Ep. 121: Structure for Character-Driven or Literary Stories

In this episode, fiction editors Leslie Watts and Rachelle Ramirez critique “How I Stumbled into the Golden Cage,” a short story by Jose Arroyo. They discuss genre and how stories that emphasize the protagonist’s inner journey still need structure. 

Writers of literary stories can use the steps in the Kubler-Ross grief process to plan and revise the structure of their stories and may find it’s a better fit than other systems suited to more active stories. Even if you’ve written a thriller or an action story, you can use the Kubler-Ross steps to follow your protagonist’s inner journey alongside whatever structure you use for the external events of the story.

One challenge writers face with character-driven stories is how to demonstrate the inner shifts the character experiences without over-relying on thoughts and telling. Leslie and Rachelle talk about ways to dramatize internal events to evoke certain emotions in your reader. 

This week’s editorial mission encourages you to use the Kubler-Ross steps to check your protagonist’s internal journey and be sure the important events are present and adequately dramatized.

Structure for Character-Driven or Literary Stories by Leslie Watts at Writership.com.


Listen to the Writership Podcast

This week's submission contains some adult language.


About Our Guest Host

Clark is taking a well-deserved break from the podcast, so today we're joined by Rachelle Ramirez, a Certified Story Grid Editor.

Rachelle has edited award winning fiction and assisted memoir writers in dramatizing their stories for the page. She is the author of the forthcoming novel White Grrrl, Black Sheep, and is currently working on a Story Grid Guide to Memoirs of a Geisha

You can find out more about Rachelle here.


Wise Words on The Character-driven stories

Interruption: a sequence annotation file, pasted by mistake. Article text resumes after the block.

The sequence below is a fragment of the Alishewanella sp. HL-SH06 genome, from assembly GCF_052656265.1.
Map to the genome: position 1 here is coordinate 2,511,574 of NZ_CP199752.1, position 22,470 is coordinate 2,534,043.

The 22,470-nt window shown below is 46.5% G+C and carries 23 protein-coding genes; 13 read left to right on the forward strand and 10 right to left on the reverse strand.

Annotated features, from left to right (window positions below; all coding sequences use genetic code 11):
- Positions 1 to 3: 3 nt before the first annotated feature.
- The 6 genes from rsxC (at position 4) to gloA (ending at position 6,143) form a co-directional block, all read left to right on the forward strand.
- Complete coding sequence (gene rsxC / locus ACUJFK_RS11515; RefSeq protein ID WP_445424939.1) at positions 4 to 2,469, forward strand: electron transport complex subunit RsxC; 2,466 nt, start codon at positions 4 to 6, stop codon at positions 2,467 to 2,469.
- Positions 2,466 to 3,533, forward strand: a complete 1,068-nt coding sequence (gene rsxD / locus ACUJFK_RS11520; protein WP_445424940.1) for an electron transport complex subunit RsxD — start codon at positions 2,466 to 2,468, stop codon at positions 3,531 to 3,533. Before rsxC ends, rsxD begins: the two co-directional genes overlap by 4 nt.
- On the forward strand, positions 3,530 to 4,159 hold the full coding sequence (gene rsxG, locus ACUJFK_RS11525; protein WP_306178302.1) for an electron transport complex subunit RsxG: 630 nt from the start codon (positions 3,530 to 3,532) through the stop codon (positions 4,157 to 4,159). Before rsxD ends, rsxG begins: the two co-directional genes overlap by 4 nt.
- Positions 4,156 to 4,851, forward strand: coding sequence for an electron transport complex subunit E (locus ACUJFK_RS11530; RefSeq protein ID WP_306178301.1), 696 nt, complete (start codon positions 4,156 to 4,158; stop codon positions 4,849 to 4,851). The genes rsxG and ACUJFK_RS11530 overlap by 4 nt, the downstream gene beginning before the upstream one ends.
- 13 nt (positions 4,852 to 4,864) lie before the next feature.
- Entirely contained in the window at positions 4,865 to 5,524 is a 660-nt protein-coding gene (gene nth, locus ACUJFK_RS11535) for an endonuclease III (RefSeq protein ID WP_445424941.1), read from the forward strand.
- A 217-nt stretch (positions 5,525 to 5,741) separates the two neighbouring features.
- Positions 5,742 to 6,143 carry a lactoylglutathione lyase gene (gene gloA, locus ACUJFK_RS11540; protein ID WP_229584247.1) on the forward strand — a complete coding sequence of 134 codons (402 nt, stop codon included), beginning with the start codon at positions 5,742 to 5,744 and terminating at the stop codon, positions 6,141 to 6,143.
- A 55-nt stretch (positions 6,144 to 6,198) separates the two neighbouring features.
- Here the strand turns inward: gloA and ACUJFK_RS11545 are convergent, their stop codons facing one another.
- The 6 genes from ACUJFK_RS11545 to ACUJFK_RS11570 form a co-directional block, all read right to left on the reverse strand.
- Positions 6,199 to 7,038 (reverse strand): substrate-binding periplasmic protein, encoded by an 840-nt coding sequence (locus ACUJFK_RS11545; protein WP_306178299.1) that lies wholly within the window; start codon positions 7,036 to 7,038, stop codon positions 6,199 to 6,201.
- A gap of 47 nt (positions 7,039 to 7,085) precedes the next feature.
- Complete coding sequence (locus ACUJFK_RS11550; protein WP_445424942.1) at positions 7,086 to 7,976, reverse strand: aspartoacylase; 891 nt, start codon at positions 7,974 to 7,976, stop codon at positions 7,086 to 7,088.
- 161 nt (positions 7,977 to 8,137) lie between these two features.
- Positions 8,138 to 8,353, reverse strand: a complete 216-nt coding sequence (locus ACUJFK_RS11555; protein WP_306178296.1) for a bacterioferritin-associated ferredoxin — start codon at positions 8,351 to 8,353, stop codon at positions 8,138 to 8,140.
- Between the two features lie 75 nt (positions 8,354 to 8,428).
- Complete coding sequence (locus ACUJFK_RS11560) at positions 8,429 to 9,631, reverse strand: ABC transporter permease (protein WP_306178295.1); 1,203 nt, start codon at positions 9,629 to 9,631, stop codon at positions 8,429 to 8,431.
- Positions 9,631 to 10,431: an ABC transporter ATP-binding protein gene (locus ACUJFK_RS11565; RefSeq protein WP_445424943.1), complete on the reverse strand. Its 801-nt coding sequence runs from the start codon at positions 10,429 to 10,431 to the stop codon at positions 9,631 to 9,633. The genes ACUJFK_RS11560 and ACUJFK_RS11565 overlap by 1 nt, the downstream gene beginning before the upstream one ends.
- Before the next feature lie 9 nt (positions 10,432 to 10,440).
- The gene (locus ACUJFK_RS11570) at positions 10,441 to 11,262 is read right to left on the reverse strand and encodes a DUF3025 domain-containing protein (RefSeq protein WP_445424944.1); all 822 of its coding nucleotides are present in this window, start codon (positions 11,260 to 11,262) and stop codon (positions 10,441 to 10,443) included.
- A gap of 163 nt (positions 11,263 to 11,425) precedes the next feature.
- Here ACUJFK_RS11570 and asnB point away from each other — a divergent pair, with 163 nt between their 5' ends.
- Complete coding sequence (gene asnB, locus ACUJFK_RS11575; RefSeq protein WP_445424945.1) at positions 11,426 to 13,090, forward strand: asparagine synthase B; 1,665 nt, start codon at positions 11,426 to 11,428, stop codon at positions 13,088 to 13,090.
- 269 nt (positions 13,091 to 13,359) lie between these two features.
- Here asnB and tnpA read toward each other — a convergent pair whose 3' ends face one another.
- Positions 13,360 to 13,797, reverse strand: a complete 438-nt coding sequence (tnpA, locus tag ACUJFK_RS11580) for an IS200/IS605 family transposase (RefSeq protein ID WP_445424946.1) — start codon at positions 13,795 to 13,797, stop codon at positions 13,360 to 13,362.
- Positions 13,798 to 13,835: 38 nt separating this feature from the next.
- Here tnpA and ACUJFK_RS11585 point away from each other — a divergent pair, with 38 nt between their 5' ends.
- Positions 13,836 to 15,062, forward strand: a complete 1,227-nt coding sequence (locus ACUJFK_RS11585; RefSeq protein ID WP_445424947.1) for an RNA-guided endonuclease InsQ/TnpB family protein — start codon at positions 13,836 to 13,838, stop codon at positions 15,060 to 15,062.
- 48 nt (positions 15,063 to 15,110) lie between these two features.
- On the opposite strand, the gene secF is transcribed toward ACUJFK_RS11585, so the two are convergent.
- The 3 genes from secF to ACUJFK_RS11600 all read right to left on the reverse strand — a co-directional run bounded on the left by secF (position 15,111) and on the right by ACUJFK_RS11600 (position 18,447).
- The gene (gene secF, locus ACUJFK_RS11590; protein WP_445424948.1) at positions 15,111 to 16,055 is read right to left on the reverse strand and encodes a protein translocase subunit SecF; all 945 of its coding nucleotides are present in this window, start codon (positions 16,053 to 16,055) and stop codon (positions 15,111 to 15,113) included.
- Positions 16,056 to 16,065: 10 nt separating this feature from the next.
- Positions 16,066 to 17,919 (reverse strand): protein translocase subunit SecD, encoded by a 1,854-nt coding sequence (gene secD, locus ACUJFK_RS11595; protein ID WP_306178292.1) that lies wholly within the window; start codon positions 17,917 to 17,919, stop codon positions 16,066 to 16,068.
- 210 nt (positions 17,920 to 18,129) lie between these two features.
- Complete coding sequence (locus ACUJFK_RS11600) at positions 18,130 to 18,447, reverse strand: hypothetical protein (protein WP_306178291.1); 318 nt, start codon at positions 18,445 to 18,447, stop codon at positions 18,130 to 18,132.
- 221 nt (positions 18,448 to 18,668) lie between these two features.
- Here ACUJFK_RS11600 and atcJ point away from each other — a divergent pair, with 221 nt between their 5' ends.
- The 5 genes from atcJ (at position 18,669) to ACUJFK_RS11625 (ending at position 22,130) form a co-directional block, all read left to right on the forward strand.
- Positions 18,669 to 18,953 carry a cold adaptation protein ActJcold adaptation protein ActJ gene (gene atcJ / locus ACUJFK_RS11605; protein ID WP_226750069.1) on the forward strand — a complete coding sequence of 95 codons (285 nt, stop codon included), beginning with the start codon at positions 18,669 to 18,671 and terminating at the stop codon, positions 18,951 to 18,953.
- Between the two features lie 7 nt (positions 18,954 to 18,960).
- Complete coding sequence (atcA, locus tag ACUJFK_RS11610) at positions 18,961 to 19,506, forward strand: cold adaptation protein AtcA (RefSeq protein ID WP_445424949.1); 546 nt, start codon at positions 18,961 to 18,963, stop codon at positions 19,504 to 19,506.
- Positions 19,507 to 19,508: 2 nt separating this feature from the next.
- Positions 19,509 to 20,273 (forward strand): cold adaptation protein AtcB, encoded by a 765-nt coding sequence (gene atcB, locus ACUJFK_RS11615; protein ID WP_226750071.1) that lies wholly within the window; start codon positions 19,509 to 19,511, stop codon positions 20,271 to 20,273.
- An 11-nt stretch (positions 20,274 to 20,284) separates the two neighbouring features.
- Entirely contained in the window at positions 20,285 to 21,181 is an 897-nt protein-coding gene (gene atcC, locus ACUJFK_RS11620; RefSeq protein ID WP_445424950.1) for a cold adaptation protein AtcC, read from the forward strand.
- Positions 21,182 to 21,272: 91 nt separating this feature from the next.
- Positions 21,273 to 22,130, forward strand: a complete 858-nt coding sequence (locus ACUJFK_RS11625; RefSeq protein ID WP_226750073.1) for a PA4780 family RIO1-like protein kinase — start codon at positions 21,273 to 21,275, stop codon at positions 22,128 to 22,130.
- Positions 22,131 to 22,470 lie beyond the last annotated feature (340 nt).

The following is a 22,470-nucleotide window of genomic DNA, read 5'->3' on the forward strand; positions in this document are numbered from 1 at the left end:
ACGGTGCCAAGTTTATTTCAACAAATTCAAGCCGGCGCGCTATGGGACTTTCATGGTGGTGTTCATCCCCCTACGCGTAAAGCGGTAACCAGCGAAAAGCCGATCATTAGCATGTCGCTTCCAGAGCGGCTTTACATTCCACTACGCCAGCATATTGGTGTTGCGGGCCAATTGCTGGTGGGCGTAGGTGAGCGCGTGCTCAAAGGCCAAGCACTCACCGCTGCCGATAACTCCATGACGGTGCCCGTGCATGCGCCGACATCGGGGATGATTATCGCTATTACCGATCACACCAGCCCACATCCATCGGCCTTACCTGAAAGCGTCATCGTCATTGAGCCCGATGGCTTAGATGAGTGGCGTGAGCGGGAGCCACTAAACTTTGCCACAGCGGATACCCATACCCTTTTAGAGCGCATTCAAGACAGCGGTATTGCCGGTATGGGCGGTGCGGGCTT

Since serious literature is less prone to “big” events than commercial fiction is, it is actually more in need of a well-constructed plot than anything Jackie Collins ever dreamed of. In literary fiction the plot must be far more layered, intricate, and finely woven in order to illuminate subtler and more nuanced themes. Character-driven novels rely a lot less on sinking ships, falling meteors, and tidal waves, and a lot more on a missed gesture, a quick nod, a moment’s hesitation—which in the hands of a great writer can feel more earth shattering than a nine-point earthquake. But make no mistake: literary fiction still revolves around an escalating series of challenges that the protagonist must brave, because no matter how keenly honed the protagonist, he still has to want something real bad.
— Lisa Cron, Wired for Story: The Writer's Guide to Using Brain Science to Hook Readers from the Very First Sentence


Mentioned on the Show

This week’s submission is narrated by C. Steven Manley, the author of the Paragons Trilogy, the Brace Cordova Space Opera series, and host of the Story Shots Podcast. You can find out more about him here.

We’re experimenting with this feature, so please let us know what you think!


Synopsis for this week's submission

Pepe is laid off from his job as an air conditioning installer, and though he chooses to see it as an opportunity to pursue his writing, he struggles, but when his unemployment benefits are cut off, he must decide whether to give up his dream of being a writer or take a job that offers him no fulfillment to support himself and his children.